Selling is hard work – full stop. Startups and growing companies find they need to tackle sales in different ways throughout their life cycles and there is no one-size-fits all to solving that challenge but there are traps for young players so this blog is for you and provides 3 steps to get you started if you choose to go down this path, and a challenge for founders whether this is the right path for them.

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Setting the Scene

The journey leading to employment of a sales person often goes something like this – I-LOVE-MY-COMPANY Inc LLC is started by enthusiastic founders. These founders are usually subject matter experts with a strong idea and bundles of passionate energy. Being new and exciting, followed by a honeymoon period often takes I-LOVE-MY-COMPANY towards their initial sales targets before they hit a figurative wall – struggling to juggle the building and doing, investors, staff and other stakeholders with the time and energy required to SELL.

These founders, now exhausted and running on adrenaline, realise either a) sales isn’t their forte or b) their time is better spent doing the building and doing. A eureka moment decision is made to employ a sales person! sometimes that decision goes one step further and offers this new seller equity in the business so they have some perceived skin-in-the-game.

If you haven’t been a sales manager or business owner before the question of what happens next is all new territory. How does a startup or small business choose the right sales person for them? how do they manage this new seller while juggling a million different balls? what do they really want from this seller?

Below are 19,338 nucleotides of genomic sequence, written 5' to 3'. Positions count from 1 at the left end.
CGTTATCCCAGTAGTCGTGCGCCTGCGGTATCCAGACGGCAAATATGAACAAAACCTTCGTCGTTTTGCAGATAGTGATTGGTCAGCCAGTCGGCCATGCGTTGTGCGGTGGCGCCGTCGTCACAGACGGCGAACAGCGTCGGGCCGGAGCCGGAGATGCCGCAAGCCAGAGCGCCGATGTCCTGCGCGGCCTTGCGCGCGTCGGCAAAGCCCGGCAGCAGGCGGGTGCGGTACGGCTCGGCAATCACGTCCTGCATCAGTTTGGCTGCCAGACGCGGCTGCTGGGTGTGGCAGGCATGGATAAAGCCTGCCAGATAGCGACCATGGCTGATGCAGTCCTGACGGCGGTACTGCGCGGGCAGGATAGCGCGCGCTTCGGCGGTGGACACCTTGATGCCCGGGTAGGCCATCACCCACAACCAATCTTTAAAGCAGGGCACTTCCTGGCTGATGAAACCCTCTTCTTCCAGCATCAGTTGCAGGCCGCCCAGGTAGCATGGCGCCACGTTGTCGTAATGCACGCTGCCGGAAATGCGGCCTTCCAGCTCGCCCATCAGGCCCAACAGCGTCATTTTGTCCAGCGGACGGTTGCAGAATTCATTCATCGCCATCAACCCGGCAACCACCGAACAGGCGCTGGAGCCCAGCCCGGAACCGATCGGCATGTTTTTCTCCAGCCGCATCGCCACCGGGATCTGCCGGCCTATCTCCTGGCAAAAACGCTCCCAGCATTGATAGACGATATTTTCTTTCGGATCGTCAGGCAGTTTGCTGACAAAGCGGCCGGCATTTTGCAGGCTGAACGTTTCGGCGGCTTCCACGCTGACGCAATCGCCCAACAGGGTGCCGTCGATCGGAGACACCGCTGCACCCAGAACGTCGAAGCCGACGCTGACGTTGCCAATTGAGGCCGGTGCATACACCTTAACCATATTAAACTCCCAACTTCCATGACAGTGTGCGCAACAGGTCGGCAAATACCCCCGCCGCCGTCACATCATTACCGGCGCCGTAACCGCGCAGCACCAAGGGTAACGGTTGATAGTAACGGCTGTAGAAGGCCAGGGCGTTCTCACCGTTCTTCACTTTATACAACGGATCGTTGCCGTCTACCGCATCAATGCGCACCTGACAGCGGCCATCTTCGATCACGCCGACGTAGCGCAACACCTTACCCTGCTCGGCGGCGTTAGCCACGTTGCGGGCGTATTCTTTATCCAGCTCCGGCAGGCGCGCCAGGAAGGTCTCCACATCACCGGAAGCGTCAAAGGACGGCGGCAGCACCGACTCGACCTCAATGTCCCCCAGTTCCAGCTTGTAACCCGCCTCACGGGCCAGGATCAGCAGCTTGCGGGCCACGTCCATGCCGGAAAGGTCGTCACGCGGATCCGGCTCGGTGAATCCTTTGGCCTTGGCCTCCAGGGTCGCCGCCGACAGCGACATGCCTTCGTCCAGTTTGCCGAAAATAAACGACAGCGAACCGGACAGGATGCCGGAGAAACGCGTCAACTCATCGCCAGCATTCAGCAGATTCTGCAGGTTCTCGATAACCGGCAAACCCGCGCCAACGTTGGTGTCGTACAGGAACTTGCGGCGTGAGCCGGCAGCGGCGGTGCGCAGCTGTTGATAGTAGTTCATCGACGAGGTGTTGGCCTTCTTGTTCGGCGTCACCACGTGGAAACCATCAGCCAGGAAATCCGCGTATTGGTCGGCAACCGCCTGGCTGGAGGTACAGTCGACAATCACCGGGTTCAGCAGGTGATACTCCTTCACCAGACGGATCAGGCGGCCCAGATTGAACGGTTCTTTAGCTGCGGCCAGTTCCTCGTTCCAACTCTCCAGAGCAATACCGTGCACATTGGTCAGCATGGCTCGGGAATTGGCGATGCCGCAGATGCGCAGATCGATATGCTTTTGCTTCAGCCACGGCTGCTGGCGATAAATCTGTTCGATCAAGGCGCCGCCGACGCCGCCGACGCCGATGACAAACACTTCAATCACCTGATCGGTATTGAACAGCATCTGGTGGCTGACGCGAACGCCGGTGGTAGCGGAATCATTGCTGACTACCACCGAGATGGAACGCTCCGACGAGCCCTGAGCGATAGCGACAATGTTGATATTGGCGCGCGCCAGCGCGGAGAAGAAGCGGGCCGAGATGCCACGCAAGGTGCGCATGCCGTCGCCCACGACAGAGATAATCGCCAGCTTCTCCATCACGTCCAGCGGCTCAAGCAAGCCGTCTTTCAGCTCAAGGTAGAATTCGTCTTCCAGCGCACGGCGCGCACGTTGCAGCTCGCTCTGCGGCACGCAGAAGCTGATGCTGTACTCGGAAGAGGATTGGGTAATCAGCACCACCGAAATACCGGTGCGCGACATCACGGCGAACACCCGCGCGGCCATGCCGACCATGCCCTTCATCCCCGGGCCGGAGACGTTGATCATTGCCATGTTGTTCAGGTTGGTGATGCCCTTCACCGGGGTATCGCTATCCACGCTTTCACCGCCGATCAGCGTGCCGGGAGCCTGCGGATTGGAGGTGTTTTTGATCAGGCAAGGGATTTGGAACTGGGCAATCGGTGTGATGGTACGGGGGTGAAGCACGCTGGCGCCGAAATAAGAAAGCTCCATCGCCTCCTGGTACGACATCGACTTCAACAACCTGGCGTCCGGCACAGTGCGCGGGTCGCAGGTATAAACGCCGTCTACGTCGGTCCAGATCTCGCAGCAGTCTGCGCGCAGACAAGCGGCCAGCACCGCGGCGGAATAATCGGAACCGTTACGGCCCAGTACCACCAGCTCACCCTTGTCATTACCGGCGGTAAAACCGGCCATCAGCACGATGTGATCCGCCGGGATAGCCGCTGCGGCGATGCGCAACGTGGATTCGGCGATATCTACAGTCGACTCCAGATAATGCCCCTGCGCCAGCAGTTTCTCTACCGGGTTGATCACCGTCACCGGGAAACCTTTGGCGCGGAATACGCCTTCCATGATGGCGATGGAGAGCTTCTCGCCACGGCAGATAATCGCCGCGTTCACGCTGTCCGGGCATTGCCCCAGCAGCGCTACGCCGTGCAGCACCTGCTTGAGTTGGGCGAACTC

People who can sell are awesome but not all sales people are created equally and their motivations differ as do their styles, skills and experiences. To be brutally honest – good sellers can sell themselves well too so you need to be very prepared before interviewing for a role or finding yourself “sold” on a person rather than their track record. To help clarify what I mean by this I have written up a few case studies of what can go wrong.

What can go wrong?

These are 3 very real examples (with names changed) – so if you are reading your own story here, thank you 🙂

  1. Employing your cousin’s husband – Fred was really successful selling mattresses in Australia so knows loads about selling right?  Wrong. Fred has never sold Tech/Software/Services/Insurance/Anything-but-matteresses. Selling mattresses happens in-person, doesn’t require a network or hustling to get to the ultimate buyer, Fred may have the “gift of the gab” but that probably won’t translate for your business easily so Fred would need to be fed a great script and require plenty of support. The unfortunately outcome is Fred may never quite understand exactly what your company does let alone how to position your goods or services without you babysitting him on every sales call.
  2. Employing that really successful seller from <Global Vendor A> – Amy was hugely successful selling CRM software for Millions of $$, she bought a Porche off one deal alone last year so she will be perfect for my startup right? Wrong again. Global vendors have massive teams, mature systems, daily cadence calls, aggressive targets driving hunger with salaries at risk if not met, lead generation teams, pre-existing relationships with CEO’s and Chairs of boards….. Just because Amy was successful in that environment does not automatically mean she will be with a small/growing business without those conditions, she will likely flail, spend lots of your hard earned money on booze and coffee with little or no conversion.
  3. Employing cheap grads with no sales experience as your sales force – Dave and Jane both graduated top of their year in Marketing so will be great sellers for your growing business right? Sorry wrong again. Dave and Jane have no experience at all, they might have theory in Marketing, they might have endless energy but they have no idea how to walk through a sales process, how to close, how to guide a customer, how to read body-language etc etc. Equally you have never mentored a salesforce before, you have no processes in place to train and develop those skills, are running out of money and become impatient at their lack of sales – massive catch 22 there.